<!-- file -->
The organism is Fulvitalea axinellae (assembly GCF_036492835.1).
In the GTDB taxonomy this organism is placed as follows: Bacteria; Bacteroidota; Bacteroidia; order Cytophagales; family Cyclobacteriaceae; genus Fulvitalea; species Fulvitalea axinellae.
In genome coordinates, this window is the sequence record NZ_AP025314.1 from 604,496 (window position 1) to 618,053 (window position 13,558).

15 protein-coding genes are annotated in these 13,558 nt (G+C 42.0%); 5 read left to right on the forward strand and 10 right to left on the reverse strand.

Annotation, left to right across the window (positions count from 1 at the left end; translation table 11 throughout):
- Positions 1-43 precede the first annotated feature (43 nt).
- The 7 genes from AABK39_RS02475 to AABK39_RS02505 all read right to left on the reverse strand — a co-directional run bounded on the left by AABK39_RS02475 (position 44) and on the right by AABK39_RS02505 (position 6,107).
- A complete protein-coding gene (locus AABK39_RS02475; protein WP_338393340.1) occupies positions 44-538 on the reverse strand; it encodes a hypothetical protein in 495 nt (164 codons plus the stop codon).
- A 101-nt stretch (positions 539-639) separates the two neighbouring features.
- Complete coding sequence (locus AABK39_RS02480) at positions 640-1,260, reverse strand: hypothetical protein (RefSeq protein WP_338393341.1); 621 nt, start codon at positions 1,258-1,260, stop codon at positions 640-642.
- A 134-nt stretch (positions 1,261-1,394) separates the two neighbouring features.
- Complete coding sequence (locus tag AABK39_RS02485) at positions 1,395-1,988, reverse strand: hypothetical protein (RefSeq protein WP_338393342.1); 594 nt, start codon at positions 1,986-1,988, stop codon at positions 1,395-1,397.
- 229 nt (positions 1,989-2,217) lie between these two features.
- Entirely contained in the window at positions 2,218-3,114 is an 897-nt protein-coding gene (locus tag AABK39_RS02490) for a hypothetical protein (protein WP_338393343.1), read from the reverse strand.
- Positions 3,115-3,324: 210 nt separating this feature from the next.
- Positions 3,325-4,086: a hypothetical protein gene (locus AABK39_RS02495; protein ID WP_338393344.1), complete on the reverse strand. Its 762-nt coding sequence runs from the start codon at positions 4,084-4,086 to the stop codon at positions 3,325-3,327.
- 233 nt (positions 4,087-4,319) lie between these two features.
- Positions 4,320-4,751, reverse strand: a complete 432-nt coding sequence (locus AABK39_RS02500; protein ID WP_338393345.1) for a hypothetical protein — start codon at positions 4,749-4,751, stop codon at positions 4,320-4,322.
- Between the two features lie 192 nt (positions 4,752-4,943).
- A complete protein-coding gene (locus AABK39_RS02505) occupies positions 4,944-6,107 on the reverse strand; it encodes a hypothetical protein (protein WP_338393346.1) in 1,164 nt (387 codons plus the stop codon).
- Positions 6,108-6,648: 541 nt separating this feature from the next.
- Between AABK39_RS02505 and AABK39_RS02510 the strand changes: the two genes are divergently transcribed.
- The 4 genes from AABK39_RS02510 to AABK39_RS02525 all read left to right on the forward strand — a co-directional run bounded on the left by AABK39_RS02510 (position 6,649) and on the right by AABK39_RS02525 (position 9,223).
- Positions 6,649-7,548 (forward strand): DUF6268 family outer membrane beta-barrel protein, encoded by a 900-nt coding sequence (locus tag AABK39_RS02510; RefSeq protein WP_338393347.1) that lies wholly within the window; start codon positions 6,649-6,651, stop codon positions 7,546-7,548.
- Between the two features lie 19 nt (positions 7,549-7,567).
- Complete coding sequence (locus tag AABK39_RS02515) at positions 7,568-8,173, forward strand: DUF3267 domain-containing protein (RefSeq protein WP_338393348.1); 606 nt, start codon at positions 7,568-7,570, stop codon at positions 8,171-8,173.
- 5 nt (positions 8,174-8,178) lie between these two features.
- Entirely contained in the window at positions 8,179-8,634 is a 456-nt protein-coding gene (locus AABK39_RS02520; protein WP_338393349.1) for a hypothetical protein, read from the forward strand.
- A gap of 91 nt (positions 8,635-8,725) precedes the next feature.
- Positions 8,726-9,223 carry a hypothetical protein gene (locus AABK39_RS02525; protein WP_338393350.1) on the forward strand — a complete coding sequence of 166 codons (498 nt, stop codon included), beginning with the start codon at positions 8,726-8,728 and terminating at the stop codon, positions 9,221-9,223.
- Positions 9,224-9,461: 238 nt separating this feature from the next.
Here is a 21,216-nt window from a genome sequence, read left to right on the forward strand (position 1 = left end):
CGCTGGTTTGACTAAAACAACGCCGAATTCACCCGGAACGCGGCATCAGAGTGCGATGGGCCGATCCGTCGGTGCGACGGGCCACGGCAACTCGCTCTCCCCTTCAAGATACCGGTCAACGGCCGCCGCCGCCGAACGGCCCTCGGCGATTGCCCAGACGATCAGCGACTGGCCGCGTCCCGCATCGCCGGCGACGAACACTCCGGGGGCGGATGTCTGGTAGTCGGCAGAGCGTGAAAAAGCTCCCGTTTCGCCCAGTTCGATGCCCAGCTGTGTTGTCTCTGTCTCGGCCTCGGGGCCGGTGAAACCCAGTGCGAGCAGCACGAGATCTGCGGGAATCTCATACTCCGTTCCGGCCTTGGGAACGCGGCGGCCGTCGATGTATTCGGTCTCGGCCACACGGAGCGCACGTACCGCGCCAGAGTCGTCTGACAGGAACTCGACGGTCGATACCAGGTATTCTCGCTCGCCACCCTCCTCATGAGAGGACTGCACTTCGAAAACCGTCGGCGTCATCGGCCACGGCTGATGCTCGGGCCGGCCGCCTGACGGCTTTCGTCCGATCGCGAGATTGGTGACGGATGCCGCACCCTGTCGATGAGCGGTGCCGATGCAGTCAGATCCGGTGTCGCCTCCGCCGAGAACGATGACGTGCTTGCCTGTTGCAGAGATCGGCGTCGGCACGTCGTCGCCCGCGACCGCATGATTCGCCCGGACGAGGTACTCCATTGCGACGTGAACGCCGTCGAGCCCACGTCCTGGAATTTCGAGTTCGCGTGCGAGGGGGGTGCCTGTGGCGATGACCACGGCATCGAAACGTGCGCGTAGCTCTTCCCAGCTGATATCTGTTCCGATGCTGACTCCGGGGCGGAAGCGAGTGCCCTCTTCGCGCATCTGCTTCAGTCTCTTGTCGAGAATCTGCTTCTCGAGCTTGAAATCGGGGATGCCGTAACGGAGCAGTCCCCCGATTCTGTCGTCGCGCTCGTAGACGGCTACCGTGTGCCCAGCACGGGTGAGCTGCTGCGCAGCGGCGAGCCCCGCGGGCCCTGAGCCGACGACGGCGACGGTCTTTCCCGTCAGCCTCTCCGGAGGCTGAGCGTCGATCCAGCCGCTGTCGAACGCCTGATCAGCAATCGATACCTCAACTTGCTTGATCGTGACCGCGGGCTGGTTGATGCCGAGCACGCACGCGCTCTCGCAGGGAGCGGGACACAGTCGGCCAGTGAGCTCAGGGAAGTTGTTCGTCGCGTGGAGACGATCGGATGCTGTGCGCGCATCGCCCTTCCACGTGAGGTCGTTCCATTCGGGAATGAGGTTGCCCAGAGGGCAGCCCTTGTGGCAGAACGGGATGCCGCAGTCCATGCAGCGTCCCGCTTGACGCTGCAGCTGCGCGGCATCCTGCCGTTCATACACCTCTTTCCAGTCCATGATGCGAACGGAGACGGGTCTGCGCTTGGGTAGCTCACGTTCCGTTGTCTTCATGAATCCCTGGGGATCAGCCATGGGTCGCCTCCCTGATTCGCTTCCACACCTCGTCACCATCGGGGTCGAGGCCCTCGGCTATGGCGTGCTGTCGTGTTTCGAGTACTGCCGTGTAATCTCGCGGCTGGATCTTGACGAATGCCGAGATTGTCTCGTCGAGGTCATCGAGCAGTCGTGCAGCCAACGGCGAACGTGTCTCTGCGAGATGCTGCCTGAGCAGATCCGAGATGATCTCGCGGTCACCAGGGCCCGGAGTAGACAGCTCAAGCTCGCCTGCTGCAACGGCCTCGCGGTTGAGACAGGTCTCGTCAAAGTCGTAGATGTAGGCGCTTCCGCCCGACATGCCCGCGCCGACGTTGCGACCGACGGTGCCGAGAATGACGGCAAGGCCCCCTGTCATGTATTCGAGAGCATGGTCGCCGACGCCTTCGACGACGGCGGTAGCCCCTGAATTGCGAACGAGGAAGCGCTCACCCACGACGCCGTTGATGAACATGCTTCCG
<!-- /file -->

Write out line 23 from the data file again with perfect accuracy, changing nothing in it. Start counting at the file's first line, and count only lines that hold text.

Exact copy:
- The 4 genes from AABK39_RS02510 to AABK39_RS02525 all read left to right on the forward strand — a co-directional run bounded on the left by AABK39_RS02510 (position 6,649) and on the right by AABK39_RS02525 (position 9,223).